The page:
While conventional approaches rely on a limited number of restrictive data points, Trust Science® leverages tens of thousands of data sources using its proprietary AI and machine learning technology to integrate seamlessly with a variety of loan origination and management systems and provide lenders with a highly predictive, fully explainable and fully compliant Six°Score™. Trust Science® uses information that will include as many people as possible, including those financially marginalized for any reason. By using consented banking, rental, telephone, and utility billing data, in addition to data used in present credit scoring, Trust Science® helps deserving people get the loans they deserve, breaking free of the constraints of old data to eliminate much of the traditional subconscious lending biases that may have left lenders vulnerable to costly litigation while bringing substantial returns on investment.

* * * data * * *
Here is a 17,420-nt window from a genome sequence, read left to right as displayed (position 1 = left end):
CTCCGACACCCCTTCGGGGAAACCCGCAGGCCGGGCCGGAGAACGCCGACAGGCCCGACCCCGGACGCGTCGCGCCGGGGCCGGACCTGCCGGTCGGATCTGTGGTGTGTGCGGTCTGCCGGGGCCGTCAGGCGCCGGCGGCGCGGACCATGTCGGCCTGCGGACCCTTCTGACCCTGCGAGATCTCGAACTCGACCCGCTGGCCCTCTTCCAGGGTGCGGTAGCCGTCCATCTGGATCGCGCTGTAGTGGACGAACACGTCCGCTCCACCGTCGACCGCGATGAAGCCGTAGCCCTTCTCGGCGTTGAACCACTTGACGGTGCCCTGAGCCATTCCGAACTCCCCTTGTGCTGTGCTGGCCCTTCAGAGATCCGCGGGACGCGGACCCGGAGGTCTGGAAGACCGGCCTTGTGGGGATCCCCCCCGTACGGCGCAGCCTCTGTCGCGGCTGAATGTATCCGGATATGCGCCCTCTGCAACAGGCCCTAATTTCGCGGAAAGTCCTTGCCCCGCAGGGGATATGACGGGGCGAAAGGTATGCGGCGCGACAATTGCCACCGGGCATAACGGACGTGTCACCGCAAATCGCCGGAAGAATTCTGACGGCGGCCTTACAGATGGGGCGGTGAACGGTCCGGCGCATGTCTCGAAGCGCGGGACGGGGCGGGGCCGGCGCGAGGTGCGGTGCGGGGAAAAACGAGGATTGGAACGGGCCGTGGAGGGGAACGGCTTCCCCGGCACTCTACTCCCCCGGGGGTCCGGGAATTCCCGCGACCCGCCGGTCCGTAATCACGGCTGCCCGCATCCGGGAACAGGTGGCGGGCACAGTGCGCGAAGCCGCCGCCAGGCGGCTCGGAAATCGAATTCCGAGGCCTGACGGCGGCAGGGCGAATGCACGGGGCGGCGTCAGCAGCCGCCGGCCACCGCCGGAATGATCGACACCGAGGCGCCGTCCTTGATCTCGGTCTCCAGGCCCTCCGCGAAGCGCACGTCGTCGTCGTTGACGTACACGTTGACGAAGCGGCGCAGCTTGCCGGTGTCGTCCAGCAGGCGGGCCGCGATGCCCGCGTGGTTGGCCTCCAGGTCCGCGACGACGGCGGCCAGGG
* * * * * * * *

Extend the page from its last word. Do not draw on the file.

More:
Trust Science® also takes part in and consistently passes regular and voluntary compliance checks which screen extensively for biased factors and results. This rigorous commitment to eliminating bias ensures that Trust Science® scores and practices are fully compliant with even the most stringent regulations. For Trust Science® clients, this means being able to assess credit invisibles with confidence, leading to increased quality loan originations, improved rates of default and delinquency, and total compliance in your regulating environment. Trust Science® is offering lending leaders a compliant, fair and ethical way to score underbanked and financially stressed applicants, right now. Learn more about what Trust Science® can do to help your lending company be at its most compliant and most effective by visiting our website, or contact us to schedule a demo.